Monday, March 16, 2009

eBook pricing - 2009 edition

kindlecapture As a bookseller eBook pricing is pivotally important to me. It impacts my daily business life and is often a source of frustration. I am bound to pricing as set by the publisher, evidently Amazon is not. 

Over the last few years a pricing structure has evolved where the list eBook price was the same or slightly lower than the trade paper.

And then  -- along came Amazon loudly touting that every Kindle eBook is priced at only $9.99.

Evidently, Amazon intended to use the Kindle in the same way Gillette used the razor.  People might pay for the Kindle but Amazon saw the real money in on going book sales. 

Or maybe Amazon was trying to emulate the Apple iTunes model and inject a little conformity into eBook pricing. 

Either way one thing was clear:  this was a clear attempt to muscle in on the pricing of eBooks.  Amazon was putting the world on notice that they have the clout and the resources to set eBook pricing at any level they want.

You have to admit, that for the average book buyer the pitch is great.  Buy any book for only $9.99. 

A year later, it turns out that the $9.99 price per title is (depending on your point of view) disingenuous or a downright lie. According to Knipfty on the Amazon blog, a more accurate statement is that only  33,000 of their 240,000 titles are listed to sell in the $9.01-10.00 range.  That is only 13.75%; a long way from 100%!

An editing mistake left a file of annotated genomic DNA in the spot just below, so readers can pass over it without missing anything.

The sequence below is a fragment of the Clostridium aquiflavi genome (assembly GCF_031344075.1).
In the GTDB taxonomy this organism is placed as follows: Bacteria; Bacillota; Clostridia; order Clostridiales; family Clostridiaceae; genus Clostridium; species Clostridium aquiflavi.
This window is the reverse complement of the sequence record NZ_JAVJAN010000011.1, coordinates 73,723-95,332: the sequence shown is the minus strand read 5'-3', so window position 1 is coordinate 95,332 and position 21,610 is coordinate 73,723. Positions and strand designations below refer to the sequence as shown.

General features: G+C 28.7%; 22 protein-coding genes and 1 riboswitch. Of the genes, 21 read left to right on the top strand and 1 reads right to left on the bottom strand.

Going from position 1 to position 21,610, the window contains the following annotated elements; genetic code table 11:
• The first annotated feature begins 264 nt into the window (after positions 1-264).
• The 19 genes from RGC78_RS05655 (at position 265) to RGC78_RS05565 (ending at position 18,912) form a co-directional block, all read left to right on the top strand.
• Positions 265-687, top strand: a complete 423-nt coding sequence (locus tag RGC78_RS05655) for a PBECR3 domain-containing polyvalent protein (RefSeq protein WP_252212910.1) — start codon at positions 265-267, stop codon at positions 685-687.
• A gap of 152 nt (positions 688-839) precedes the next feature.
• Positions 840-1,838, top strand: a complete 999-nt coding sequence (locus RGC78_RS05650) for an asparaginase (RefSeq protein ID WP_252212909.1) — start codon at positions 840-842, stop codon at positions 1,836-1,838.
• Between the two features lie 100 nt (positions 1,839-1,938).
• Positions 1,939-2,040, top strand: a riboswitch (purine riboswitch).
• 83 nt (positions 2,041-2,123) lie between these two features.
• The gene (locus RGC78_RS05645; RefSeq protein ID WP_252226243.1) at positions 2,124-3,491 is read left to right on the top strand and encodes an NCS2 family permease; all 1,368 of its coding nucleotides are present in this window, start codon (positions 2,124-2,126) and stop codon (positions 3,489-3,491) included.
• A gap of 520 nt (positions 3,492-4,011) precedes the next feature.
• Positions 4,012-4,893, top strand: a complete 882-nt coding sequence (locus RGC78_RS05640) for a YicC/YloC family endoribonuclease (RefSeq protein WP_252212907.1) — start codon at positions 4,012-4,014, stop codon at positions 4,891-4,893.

A close look at Amazon pricing shows that:

  • 79,250 or 33% sell for between $0.01 and $10.00
  • 105,000 or 43.75% sell for between $10.01 and 19.99
  • 55,750 or 23% sell for over $20.00
  • 80% of all the new books added by Amazon since Jan 20 have been priced above $9.99

Should all eBooks should be priced at $9.99 or lower?  Maybe.  But that isn't really the point.  The point is that when Amazon arbitrarily sets prices, everyone suffers.

Authors are the biggest losers in this scheme since they are usually paid a percentage on the actual revenue derived from each sale.  Publishers,book reps and booksellers also take a hit.

But ultimately it is the consumer who suffers when decisions about what can be read, in what format and how much can be charged are made by any one large company. That is a monopoly we can't afford.

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